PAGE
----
Sask. ombudsman addresses prescription markups for patients in SHA long-term care homes

(Government of Saskatchewan/Submitted)

In her 2019 report tabled on Monday, Saskatchewan Ombudsman Mary McFayden described her investigation into pricey medications for care home patients.

The review began when a pair of siblings noticed their father’s cost of prescription drugs rose significantly after moving into a care home run by the former Saskatoon Regional Health Authority.

The man’s medication jumped from $45.40 to an average of $113.31 per month.

For safety reasons, describes the report, staff at care homes won’t give patients their medication unless it’s bought from the pharmacy contracted under the facility. Families can purchase from other pharmacies, although they must privately arrange for someone to administer the medication.

“Since this would be impractical or prohibitively expensive for most residents, it means that all residents of a special-care home have no reasonable option,” said the report. “So, the authority’s pharmacies have a ‘captive’ market.”

Before resorting to the ombudsman, the man’s children brought up their concerns to the Saskatchewan Health Authority (SHA), which must ensure care home patients are charged competitive prices for both prescription and over-the-counter drugs.

The report said the SHA did a thorough review and made changes to its Contract to Provide Pharmacy Services template. But the shift didn’t address the underlying issue, read the report—the changes instead worked towards making sure residents were charged consistently across all facilities.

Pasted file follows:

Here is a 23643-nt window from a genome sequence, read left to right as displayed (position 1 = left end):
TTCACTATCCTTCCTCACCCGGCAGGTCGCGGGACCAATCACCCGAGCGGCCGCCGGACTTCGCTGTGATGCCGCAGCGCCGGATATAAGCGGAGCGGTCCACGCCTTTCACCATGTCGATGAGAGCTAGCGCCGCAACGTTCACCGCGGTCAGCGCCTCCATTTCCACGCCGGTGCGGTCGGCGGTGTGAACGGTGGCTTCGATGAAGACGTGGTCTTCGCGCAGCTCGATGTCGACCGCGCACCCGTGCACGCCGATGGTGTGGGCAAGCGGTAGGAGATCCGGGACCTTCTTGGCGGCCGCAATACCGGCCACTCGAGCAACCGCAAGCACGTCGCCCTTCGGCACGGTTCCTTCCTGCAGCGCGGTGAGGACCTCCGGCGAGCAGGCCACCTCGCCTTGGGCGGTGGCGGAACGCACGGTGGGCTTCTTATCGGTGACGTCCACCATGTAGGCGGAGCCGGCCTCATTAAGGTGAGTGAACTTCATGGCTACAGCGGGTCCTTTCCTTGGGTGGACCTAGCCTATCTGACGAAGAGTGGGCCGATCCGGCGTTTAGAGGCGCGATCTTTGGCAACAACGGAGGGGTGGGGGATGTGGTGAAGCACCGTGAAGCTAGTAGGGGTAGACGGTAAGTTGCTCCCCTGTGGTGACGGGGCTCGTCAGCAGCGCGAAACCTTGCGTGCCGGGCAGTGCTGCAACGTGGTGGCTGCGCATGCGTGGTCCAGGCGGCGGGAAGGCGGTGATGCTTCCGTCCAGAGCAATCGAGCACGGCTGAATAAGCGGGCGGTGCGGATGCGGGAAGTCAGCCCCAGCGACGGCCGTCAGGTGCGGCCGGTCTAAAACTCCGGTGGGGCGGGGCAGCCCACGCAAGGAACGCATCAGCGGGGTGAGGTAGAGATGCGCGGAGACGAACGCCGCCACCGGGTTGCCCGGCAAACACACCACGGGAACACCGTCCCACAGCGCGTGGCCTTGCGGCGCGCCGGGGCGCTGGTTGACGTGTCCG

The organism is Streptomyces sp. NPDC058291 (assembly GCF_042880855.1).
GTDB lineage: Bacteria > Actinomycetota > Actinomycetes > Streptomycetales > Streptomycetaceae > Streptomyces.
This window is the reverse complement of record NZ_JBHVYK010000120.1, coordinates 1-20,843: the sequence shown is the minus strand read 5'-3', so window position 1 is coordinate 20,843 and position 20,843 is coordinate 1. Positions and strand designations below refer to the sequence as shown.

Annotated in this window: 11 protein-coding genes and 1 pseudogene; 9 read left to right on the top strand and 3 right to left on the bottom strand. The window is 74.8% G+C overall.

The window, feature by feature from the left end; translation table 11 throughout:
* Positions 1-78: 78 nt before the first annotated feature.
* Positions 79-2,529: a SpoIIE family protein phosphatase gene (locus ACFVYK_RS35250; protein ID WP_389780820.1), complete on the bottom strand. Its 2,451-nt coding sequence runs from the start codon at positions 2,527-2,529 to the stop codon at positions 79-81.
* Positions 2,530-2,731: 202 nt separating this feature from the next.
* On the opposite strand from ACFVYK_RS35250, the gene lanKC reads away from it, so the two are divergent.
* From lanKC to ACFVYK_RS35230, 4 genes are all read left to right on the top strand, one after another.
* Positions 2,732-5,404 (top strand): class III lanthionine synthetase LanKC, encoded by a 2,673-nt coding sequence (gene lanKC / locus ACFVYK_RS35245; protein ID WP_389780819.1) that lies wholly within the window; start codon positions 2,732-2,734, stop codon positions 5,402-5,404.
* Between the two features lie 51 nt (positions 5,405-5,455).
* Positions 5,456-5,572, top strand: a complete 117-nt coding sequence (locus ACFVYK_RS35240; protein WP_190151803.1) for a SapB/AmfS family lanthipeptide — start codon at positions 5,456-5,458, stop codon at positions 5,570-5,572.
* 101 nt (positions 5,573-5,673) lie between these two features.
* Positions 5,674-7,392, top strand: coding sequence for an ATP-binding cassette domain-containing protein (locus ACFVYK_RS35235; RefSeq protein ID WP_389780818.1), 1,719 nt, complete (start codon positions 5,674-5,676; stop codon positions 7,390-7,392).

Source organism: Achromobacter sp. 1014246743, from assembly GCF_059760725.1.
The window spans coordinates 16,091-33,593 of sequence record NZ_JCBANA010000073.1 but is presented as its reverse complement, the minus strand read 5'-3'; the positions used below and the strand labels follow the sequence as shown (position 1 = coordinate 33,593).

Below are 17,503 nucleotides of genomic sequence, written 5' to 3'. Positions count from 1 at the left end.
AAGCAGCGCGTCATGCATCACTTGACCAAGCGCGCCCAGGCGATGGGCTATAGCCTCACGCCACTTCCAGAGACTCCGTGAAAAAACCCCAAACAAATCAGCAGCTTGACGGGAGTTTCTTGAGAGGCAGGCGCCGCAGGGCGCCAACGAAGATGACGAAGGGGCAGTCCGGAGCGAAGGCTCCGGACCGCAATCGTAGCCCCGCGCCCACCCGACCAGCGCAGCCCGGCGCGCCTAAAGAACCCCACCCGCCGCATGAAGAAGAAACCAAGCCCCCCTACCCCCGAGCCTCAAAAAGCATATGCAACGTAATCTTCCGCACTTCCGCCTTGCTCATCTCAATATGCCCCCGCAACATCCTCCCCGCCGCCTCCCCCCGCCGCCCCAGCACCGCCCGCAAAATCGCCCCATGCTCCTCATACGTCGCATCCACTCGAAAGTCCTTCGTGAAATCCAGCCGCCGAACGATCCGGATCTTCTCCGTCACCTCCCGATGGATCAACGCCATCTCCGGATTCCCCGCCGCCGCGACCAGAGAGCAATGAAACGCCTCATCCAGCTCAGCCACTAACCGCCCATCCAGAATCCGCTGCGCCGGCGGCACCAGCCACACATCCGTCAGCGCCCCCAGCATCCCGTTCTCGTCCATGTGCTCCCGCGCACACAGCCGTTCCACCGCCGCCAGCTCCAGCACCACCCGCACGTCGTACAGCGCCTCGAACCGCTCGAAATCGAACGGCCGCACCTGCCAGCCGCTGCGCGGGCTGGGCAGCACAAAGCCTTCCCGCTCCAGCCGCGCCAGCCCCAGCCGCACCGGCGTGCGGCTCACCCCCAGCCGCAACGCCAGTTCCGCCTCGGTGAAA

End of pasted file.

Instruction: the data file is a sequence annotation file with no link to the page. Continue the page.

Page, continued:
The SHA said it couldn’t dictate or negotiate dispensing fees because it’s governed under agreements between the Ministry of Health and pharmacy proprietors.

However, McFayden found the health authority was able to ensure the proprietors were charging competitive prices and that those prices were evaluated.

“(Because) the Ministry’s proprietor agreement only provides for the maximum amount a pharmacy can charge, it clearly contemplates a pharmacy charging its customers less than the maximum, and does not deal with over-the-counter medications.”

She pointed to the former Prince Albert Parkland Regional Health Authority. It conducted a Request for Proposals where each pharmacy had to submit what it would charge for dispensing prescriptions, as well as packaging and dispensing over-the-counter medications.

The process ensured residents weren’t paying a markup price because pharmacies charged their cost plus a fee.

McFayden made two recommendations to the SHA, which accepted both.

The first was that the SHA implement a standard Request for Proposals that includes the evaluation of proposals based on the total, prices, fees and charges of competing pharmacies. The second recommendation is that it develop and implement a standard pharmacy services agreement.